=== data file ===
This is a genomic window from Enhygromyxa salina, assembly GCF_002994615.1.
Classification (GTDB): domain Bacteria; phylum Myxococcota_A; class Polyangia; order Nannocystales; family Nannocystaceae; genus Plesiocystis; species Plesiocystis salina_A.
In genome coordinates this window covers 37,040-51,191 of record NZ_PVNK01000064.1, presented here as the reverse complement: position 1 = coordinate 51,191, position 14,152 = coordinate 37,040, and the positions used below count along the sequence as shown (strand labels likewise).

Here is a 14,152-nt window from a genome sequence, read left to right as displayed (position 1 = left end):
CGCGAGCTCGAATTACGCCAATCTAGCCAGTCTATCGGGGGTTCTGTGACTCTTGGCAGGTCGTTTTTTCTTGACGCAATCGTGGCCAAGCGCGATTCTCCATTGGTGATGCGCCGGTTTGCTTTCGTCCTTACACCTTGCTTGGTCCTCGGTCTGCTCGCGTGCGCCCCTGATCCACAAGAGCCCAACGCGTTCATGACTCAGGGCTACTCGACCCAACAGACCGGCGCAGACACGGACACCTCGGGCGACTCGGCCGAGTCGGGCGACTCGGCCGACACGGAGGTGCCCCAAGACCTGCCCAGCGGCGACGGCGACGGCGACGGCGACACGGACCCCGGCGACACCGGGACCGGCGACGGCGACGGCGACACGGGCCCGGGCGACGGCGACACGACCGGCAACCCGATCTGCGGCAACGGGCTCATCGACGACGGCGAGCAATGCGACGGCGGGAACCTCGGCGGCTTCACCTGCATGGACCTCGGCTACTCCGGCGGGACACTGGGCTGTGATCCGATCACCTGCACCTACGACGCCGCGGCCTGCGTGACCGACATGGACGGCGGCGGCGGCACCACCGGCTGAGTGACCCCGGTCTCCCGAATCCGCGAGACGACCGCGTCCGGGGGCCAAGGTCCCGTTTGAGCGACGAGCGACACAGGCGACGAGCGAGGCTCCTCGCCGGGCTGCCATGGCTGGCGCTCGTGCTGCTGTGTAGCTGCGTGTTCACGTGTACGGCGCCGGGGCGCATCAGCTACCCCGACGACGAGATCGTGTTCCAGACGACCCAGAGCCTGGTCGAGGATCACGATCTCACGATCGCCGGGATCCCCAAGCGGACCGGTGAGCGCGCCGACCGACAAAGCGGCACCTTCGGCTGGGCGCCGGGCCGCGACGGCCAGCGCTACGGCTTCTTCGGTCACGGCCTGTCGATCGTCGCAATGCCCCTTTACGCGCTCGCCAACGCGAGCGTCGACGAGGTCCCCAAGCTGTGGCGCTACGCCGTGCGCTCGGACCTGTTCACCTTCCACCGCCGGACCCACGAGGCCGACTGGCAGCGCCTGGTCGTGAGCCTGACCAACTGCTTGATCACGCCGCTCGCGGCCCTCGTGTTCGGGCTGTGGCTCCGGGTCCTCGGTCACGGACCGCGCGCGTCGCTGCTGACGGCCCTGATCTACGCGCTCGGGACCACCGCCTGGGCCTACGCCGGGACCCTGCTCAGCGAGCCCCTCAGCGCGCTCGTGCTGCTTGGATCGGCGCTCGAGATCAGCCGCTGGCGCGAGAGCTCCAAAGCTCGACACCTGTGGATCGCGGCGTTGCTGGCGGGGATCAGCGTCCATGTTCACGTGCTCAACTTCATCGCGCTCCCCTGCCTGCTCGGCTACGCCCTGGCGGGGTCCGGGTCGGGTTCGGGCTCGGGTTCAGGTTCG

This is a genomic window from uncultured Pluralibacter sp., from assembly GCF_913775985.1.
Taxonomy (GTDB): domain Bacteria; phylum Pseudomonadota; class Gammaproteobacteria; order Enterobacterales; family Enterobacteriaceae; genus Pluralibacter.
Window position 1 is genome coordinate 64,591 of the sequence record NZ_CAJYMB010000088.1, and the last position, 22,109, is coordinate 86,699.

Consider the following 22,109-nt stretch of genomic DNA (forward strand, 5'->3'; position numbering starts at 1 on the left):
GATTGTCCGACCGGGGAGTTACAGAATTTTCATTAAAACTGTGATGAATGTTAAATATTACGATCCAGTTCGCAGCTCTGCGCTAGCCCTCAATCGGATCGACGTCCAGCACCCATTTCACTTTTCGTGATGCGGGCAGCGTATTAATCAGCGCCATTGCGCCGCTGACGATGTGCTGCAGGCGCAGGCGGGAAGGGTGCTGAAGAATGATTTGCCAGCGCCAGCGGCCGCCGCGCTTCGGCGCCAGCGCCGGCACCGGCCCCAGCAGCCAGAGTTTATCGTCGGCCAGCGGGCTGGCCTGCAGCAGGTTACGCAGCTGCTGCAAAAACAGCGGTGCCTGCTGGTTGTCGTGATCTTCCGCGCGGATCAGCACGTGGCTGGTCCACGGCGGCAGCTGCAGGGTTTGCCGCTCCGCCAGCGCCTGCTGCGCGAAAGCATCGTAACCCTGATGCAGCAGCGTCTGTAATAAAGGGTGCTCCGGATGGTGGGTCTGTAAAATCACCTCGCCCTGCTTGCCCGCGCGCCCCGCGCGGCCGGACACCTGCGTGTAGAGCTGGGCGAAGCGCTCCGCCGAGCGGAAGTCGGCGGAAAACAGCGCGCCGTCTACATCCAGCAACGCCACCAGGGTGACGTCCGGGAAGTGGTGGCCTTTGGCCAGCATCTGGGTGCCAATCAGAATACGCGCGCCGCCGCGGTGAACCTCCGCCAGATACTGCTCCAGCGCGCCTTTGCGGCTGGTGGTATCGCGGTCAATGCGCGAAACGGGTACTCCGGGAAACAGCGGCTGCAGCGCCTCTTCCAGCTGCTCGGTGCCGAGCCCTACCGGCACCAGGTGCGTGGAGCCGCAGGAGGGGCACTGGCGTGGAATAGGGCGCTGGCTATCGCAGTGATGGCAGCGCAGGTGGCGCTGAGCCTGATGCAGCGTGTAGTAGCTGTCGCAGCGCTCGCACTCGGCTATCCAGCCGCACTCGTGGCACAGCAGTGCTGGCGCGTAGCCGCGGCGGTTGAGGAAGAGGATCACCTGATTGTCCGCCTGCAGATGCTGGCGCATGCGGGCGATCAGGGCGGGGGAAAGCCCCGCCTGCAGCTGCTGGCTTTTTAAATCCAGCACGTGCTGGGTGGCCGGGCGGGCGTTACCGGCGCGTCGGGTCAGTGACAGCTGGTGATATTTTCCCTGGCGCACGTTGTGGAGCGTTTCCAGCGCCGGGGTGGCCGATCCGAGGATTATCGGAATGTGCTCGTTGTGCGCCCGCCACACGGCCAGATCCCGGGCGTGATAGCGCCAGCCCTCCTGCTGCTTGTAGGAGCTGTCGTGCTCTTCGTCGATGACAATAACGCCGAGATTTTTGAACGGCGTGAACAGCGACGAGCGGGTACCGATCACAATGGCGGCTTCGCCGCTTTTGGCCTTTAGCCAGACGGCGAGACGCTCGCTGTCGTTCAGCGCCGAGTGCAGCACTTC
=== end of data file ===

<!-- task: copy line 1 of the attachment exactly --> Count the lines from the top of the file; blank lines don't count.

This is a genomic window from Enhygromyxa salina, assembly GCF_002994615.1.